Of the 250,000 Americans who die of cardiac arrest each year, 70 percent of them do so at home, where there's no access to a lifesaving defibrillator.
Enter the WCD 2000, the world's first wearable defibrillator. Electrodes in the chest-belt monitor the heart; if they lose the heartbeat, they signal the waist-mounted defibrillator to send a shock. Meanwhile, tiny capsules release an electricity-conducting gel onto the chest.
The first patients will likely be those who are temporarily at high risk for heart attacks, or people who don't qualify for an implantable defibrillator.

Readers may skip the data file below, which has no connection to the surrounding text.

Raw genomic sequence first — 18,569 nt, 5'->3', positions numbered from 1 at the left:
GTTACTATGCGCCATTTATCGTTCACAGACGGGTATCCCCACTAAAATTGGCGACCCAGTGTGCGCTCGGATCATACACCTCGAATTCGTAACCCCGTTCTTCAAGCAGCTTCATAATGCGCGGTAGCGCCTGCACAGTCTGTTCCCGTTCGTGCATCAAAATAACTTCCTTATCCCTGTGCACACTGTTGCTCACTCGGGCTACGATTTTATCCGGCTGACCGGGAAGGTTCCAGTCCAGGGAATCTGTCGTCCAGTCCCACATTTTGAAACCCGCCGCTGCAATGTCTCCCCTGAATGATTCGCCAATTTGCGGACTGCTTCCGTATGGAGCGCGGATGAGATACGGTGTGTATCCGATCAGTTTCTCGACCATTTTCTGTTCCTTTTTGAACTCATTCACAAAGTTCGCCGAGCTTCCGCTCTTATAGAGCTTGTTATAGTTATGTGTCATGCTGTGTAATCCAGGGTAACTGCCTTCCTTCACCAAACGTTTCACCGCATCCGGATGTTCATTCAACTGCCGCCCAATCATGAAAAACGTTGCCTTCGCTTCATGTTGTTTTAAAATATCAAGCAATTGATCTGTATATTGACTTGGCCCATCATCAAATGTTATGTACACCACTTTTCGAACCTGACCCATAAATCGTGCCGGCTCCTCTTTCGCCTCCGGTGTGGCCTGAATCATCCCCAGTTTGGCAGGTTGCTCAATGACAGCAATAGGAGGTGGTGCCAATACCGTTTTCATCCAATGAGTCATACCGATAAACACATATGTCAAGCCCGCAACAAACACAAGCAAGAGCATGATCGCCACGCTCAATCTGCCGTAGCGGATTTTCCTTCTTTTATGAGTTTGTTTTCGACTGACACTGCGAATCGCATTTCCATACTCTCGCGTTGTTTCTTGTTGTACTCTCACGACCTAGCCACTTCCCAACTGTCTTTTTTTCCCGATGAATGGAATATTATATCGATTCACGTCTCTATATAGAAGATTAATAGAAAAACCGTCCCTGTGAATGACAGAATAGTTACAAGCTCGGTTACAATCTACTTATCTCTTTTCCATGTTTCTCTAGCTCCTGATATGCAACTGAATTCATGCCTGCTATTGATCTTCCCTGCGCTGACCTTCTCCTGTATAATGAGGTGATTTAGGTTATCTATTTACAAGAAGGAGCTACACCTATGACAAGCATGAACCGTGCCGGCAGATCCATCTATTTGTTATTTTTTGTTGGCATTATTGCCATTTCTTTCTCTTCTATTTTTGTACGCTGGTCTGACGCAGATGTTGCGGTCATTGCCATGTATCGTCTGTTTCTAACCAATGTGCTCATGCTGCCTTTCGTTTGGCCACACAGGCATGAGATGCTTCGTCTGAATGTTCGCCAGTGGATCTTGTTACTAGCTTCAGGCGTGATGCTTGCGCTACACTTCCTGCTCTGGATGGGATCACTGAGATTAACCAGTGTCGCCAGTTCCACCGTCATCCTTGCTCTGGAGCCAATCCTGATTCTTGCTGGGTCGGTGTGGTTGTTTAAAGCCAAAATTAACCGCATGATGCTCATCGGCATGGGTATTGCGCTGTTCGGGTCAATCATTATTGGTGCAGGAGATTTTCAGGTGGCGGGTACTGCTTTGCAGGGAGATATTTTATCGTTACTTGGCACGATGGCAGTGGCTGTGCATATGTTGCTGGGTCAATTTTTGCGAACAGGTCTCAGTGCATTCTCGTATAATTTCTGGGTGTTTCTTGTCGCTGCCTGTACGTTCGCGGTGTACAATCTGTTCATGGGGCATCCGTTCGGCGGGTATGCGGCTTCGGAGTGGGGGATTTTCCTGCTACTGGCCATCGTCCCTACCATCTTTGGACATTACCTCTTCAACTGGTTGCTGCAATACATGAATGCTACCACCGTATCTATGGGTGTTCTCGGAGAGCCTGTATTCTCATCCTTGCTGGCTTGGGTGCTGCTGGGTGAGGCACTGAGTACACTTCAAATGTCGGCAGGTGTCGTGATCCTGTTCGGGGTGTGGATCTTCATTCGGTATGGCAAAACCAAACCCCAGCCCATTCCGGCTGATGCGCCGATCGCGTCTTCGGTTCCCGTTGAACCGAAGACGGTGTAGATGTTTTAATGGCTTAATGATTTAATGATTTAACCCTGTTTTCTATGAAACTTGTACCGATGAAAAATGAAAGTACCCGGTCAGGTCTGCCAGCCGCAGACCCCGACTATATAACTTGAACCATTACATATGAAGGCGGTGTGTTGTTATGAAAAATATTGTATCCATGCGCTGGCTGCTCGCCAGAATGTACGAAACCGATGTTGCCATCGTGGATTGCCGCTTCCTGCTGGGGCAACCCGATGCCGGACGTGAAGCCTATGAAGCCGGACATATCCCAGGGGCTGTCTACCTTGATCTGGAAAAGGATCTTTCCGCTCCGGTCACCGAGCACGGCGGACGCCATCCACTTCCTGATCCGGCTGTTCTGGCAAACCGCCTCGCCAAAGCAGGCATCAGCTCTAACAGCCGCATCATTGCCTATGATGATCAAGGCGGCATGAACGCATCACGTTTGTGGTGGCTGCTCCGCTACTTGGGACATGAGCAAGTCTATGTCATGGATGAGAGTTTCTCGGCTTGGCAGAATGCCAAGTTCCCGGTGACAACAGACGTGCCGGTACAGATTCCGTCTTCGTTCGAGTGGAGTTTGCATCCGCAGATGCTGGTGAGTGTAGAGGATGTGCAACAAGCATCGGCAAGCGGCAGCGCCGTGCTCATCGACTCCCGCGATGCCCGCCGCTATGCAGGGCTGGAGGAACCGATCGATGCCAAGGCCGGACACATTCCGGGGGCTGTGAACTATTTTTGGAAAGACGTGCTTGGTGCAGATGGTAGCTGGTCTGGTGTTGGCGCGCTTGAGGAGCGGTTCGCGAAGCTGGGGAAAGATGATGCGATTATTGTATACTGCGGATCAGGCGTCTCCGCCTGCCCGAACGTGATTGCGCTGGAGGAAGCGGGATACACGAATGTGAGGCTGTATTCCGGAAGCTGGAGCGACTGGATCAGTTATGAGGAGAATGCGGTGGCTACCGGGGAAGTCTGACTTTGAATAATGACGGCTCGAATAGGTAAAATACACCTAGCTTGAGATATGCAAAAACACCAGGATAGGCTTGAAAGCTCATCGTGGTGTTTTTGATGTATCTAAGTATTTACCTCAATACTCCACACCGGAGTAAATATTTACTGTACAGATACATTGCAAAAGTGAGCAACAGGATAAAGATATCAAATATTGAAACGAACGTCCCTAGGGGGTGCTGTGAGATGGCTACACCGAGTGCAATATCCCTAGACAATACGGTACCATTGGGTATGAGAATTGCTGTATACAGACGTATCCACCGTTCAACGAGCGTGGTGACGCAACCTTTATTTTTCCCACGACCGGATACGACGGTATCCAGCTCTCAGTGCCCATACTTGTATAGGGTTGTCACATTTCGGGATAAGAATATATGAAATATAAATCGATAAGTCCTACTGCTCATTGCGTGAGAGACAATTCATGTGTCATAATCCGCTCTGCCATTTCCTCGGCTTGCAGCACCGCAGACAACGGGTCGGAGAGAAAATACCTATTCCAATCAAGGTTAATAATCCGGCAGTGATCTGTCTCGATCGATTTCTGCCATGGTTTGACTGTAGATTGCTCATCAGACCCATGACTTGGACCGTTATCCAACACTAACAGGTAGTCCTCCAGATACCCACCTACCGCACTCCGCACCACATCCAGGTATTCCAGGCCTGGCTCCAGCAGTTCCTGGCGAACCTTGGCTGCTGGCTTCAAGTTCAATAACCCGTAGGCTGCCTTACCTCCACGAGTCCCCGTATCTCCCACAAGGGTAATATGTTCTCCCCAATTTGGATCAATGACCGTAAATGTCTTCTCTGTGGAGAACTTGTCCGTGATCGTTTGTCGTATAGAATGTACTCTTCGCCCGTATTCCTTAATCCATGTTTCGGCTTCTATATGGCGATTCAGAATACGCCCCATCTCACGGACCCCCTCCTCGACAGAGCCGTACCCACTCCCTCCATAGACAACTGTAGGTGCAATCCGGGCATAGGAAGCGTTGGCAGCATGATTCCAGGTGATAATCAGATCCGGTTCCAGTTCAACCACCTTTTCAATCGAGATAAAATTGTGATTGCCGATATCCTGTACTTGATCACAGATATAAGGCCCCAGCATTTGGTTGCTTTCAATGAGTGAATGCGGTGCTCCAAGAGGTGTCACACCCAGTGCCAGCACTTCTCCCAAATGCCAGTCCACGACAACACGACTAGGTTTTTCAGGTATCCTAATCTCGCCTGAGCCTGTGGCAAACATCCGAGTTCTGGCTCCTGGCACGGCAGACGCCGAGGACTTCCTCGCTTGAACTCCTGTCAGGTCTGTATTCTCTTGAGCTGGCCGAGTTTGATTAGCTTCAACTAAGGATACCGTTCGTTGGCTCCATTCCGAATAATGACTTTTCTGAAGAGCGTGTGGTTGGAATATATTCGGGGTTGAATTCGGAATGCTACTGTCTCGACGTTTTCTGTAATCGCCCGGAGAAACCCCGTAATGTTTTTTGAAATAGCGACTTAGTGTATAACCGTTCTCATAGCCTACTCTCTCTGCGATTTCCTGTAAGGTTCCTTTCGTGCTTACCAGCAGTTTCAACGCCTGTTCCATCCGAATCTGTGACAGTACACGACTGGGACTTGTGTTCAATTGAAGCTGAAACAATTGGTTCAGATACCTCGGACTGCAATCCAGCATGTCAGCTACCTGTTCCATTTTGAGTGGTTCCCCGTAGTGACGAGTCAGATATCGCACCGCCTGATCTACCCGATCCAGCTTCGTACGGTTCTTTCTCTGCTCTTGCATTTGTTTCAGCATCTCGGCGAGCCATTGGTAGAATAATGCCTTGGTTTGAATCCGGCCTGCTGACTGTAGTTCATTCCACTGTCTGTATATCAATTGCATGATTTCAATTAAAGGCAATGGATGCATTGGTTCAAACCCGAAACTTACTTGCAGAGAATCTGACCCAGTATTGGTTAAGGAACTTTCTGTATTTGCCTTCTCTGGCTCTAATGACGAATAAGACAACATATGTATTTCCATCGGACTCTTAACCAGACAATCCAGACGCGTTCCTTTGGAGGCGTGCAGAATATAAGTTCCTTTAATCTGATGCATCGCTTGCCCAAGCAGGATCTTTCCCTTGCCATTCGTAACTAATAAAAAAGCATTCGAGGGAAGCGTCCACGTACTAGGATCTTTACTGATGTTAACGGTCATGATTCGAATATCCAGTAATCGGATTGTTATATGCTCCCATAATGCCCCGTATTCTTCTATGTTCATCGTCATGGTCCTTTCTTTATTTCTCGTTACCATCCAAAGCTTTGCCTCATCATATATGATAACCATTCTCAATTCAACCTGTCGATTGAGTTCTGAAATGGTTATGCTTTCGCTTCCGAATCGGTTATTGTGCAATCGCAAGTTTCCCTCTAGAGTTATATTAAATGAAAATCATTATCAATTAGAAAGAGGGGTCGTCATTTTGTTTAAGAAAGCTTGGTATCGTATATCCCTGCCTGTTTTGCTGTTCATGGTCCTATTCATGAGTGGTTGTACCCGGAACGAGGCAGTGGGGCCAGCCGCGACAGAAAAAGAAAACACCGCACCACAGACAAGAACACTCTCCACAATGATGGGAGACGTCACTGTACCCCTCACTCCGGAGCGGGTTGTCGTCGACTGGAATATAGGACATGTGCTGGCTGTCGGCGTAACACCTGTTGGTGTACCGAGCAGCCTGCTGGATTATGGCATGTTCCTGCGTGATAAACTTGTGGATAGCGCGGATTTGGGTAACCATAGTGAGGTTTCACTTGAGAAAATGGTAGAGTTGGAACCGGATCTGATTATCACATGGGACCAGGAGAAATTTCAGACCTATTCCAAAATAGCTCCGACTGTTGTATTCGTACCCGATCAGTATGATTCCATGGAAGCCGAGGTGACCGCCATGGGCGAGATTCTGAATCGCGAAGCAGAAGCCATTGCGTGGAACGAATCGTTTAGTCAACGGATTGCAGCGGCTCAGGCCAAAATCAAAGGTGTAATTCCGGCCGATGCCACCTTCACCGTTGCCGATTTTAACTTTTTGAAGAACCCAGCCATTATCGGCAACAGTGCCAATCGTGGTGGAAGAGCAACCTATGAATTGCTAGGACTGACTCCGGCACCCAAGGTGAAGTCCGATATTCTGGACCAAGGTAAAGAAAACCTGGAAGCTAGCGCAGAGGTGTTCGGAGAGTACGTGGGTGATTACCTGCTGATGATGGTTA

Five amazing, clean technologies that will set us free, in this month's energy-focused issue. Also: how to build a better bomb detector, the robotic toys that are raising your children, a human catapult, the world's smallest arcade, and much more.